50 years ago, the Expos made their Montreal debut
On April 14, 1969, Jarry Park Stadium played host to the 1st MLB game outside the U.S.
The Montreal Expos played their first home game in mid-April, so of course, the weather was an issue.
Hours before the game, team staff, including general manager Jim Fanning, were on the field at Jarry Park Stadium, shovelling snow off the field.
It's been 50 years since the Expos made their debut, on April 14, 1969. It was the first Major League Baseball game to be played outside the U.S. — a game that sparked a love affair that has endured through the years.
The stadium at Jarry Park wasn't built specifically for the Expos — it hosted youth games for the better part of the decade.
It needed some upgrades before it could play host to Nos Amours. Crews worked 20-hour days at time in a seven-month period to get everything done.
The finished ballpark boasted around 29,000 seats, made of aluminum, a 12-by-24-metre scoreboard, and 30-metre-long dugouts, according to Il était un fois les Expos, a two-tome, complete history of the team, written by former play-by-play announcer Jacques Doucet and writer Marc Robitaille.
The dugouts were right near the seats, putting fans right into the action.
Like most ballparks of yesteryear, it had quirks — namely the swimming pool behind right field (dubbed Willie's pool after Pittsburgh Pirates slugger Willie Stargell, who hit a ball right into the pool) and the bleachers in left field (dubbed Jonesville after Mack Jones, more on him later) — that added to the charm.
The Expos didn't exactly have an easy opponent for their Montreal debut. They played the St. Louis Cardinals, the reigning National League champions.
Fans were treated to an Expos home run right off the bat. In the first inning, left fielder Mack Jones sent the second pitch of his at bat "deep, deep to right centre field," as heard in the call by play-by-play man Hal Kelly.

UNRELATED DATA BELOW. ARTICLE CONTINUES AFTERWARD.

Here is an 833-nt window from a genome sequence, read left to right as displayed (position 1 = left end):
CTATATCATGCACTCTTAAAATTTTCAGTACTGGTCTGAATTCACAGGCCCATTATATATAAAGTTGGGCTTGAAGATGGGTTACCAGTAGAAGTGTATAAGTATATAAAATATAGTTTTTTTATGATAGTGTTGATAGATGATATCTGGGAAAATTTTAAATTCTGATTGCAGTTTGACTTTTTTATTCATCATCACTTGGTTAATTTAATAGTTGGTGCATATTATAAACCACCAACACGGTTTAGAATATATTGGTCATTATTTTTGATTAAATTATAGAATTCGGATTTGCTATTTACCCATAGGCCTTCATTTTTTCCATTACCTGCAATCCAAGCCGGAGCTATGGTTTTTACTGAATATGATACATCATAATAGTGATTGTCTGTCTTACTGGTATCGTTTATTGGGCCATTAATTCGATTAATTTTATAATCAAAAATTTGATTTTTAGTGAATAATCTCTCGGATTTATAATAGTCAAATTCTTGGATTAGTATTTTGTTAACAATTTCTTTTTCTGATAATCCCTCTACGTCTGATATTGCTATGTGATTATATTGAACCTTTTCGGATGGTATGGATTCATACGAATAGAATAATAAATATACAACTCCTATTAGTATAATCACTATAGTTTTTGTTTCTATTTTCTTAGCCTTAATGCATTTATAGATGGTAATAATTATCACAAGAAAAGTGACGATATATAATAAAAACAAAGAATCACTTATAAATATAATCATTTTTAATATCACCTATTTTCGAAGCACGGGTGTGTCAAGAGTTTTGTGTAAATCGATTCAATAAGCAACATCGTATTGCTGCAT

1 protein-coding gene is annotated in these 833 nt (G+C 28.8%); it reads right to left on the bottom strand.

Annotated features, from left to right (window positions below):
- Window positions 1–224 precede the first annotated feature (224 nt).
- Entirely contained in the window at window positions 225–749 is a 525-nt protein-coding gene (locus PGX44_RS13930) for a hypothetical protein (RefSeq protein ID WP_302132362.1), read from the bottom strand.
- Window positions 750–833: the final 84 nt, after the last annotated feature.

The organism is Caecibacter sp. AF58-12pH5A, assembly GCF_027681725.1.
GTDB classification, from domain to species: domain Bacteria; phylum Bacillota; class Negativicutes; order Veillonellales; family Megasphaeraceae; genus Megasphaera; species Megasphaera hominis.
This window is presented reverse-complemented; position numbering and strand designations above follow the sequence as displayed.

Watch Mack Jones hit it out of the park:
A full house watched the Expos squander a six-run lead, but still pull off an 8-7 win.
Robbie Hart, filmmaker and director/producer of Nos Amours, a documentary about the Expos, attended his first game at Jarry Park in 1970 as a teenager.
He said Jarry Park was a quaint, innocent place — and though it was never meant to be a big league ballpark, the wow factor was still there.
"I was stunned by the beauty of the grass, how green it was, the colours, just walking up," he said.
Interesting view of Jarry Park (Parc Jarry), first home of Montreal Expos, 1969. (CityMtl) <a href="http://t.co/fVUl6aoZtw">pic.twitter.com/fVUl6aoZtw</a>—@OldBallparks
He said he still goes to Jarry Park to play tennis there, and he can see the remnants from the Expos days — the old bleachers, concrete walls and concrete steps in some aisles.
Some say memories of Jarry Park have been romanticized, and that the park wasn't nearly as magical as it's now made out to be.
Hart is not one of those people.
"It was perfect for the first few years," he said.
"On a cold April night, it was not easy to be in the stadium. But in a nice hot summer night, it was gorgeous."
Jarry Park was home to the Expos from 1969 through 1976, when they moved into the cavernous Olympic Stadium. The baseball field was turned into what's now called Stade IGA, home of the Rogers Cup tennis tournament.
Stephen Bronfman, the businessman spearheading the return of baseball to Montreal, has said he would want a new stadium, to be something of a "Jarry 2.0" — cozy, friendly, and very baseball friendly, with a "real Montreal flavour to it."
Hart says he wants to see a true baseball park, one similar in size to Jarry Park, with a retractable roof that would offer a view of the blue sky during day games and the night sky during night games, and real grass.
The ambience and quirks, he said, will follow.
"It is going to be the best home ever. They're finally going to get it right."